Common childhood diseases

Childhood diseases

As children grow, so their immune systems develop into a strong defence against infections and disease. Unfortunately, during their childhood children will be susceptible to some common diseases.

Here we present a list of the diseases your child is likely to encounter as they grow up.

Chickenpox (varicella)

Chickenpox is a viral infection that is highly contagious common during childhood. The virus is called varicell-zoster and it will usually run its course without any major complications. Chickenpox is caught through direct contact with the broken skin of an infected person or via airborne viral droplets.

The infectious period for chickenpox is typically three to six days after the first spots appear. During this time you should keep your child from school and from seeing other children. After the first appearance of a rash, blisters form and eventually scabs. Infection to outbreak of symptoms is between 10 and 20 days in length.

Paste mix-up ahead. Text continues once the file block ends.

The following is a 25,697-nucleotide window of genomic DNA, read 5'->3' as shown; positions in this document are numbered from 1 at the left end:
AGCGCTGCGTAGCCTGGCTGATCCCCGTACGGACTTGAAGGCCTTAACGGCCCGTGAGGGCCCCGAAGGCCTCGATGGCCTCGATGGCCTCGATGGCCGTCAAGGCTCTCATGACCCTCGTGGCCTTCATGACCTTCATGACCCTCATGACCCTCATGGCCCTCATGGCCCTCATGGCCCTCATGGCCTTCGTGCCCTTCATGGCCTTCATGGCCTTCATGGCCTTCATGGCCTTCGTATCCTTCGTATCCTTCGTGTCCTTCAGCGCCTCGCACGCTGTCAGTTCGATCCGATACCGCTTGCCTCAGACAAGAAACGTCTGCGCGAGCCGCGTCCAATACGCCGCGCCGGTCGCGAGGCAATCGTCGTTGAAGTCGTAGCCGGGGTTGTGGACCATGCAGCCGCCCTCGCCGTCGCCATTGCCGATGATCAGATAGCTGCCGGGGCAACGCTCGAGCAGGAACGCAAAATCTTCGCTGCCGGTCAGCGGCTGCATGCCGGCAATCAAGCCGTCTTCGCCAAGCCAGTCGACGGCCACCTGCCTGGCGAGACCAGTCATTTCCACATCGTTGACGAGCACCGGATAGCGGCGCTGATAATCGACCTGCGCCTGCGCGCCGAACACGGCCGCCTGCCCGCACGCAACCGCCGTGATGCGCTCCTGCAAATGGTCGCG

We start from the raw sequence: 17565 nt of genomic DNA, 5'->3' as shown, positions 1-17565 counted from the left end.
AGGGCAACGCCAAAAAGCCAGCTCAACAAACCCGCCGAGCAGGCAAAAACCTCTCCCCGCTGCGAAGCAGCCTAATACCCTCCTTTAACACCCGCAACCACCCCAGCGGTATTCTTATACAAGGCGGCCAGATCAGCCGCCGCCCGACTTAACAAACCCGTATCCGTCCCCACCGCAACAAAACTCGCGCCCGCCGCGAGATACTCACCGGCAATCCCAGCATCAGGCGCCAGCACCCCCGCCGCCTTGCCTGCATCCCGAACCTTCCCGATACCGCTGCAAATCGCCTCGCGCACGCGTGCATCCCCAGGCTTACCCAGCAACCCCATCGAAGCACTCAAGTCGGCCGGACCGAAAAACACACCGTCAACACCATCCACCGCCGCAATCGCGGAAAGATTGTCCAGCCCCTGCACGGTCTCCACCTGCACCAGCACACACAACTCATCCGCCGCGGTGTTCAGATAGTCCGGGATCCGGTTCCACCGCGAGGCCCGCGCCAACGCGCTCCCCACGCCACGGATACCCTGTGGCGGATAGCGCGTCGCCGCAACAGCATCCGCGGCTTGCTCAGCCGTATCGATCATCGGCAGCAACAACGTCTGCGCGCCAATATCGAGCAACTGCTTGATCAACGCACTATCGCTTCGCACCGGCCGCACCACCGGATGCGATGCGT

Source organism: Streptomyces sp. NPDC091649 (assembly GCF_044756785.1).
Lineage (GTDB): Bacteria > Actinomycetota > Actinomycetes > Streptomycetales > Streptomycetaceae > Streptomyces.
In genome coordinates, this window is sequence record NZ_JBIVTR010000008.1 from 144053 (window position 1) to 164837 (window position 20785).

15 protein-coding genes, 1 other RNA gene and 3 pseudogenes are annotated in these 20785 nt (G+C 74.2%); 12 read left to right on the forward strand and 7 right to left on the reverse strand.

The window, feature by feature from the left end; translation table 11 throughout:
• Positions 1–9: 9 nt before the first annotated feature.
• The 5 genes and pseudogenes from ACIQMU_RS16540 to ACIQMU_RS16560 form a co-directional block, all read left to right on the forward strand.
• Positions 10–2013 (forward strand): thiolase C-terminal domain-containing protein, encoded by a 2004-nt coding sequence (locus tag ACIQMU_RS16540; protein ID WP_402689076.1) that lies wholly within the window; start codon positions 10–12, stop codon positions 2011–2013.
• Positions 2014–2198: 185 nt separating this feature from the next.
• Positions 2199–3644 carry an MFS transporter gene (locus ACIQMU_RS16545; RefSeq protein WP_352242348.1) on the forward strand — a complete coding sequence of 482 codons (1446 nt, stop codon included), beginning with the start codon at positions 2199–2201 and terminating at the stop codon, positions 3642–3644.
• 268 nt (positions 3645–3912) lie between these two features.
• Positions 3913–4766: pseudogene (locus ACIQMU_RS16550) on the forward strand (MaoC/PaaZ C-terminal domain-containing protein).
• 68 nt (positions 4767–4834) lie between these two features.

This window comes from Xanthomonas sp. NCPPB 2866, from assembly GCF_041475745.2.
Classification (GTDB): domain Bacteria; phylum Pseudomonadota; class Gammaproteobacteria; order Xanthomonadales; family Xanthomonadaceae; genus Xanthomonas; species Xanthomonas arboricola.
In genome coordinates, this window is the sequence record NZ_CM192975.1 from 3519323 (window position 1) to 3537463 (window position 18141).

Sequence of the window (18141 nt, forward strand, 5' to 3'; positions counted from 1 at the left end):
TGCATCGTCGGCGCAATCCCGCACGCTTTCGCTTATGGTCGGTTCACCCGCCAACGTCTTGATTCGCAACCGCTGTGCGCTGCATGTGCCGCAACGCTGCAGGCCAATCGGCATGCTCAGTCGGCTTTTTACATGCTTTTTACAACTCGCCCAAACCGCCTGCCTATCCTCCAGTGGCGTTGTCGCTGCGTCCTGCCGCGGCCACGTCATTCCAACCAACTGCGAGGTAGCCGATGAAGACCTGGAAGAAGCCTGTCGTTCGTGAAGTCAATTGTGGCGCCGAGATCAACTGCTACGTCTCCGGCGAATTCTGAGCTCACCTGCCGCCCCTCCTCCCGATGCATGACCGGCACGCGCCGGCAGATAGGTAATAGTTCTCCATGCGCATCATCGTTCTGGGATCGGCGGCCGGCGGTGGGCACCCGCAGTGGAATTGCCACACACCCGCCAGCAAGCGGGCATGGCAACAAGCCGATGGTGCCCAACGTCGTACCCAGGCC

Symptoms of chickenpox
– Itchy body and face rash – often spreads to scalp, limbs, lining of the mouth and genital area.
– Rash begins as small spots that are red in colour and become blisters within a few hours.
– Blisters turn to scabs after one to two days.
– New blisters can form after 3-6 days (blister numbers vary depending on the individual).
– High temperature.
– Chickenpox symptoms last longer in adults (typically 7-10 for children).

Treatment for chickenpox
Chickenpox usually runs its course without complications although problems such as conjunctivitis, pneumonia, meningitis, myocarditis (heart inflammation) and Reye’s syndrome can occur. Chickenpox can also leave scars from blisters in some cases.

Treating chickenpox usually involves easing the symptoms. Calamine lotion can help with the itchiness but if your child is scratching make sure their nails are cut short or put cotton gloves on their hands. In some cases antihistamines can alleviate itching.

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